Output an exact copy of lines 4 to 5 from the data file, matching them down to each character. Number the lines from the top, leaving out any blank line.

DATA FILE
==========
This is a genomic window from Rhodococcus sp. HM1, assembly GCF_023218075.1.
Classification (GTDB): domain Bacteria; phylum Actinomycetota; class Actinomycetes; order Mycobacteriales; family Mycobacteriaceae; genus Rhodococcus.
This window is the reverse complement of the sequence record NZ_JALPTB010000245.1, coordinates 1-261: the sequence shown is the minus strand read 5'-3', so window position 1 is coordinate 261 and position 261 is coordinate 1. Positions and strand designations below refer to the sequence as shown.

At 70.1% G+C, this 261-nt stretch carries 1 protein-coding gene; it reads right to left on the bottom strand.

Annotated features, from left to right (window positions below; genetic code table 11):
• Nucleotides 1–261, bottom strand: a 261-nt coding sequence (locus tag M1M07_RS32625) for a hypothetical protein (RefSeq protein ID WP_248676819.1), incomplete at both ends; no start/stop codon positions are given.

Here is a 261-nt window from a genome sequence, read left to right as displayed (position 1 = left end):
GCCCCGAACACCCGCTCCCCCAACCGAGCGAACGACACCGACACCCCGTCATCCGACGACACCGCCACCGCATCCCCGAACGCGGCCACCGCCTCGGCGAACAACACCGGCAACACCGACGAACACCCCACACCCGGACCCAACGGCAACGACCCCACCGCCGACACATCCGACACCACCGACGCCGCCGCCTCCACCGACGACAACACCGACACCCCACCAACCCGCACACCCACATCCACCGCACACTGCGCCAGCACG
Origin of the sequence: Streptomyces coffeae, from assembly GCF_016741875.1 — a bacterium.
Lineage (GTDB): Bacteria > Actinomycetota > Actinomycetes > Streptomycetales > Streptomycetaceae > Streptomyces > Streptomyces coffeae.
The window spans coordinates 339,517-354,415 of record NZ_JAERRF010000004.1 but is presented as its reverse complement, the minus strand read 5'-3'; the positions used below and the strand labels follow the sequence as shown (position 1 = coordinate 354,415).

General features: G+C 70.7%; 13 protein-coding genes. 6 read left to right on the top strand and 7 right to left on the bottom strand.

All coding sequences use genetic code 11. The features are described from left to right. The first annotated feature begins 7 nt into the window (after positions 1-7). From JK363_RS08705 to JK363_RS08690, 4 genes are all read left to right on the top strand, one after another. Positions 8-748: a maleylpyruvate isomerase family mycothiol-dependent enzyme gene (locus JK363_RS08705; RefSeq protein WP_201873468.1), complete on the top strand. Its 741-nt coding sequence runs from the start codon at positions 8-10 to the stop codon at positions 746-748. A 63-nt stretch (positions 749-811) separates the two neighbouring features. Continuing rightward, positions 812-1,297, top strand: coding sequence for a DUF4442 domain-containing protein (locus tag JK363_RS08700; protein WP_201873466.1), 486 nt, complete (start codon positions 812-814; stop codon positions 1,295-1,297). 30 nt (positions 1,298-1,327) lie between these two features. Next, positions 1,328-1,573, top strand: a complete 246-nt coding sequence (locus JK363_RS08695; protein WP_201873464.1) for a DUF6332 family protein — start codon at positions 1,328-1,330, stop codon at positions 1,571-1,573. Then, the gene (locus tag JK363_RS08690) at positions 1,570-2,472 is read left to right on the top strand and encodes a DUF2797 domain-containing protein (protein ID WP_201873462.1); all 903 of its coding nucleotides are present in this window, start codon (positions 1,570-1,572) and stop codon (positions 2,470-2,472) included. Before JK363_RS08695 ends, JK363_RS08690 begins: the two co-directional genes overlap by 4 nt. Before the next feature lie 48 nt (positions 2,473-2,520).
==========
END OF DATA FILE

At 70.1% G+C, this 261-nt stretch carries 1 protein-coding gene; it reads right to left on the bottom strand.

Annotated features, from left to right (window positions below; genetic code table 11):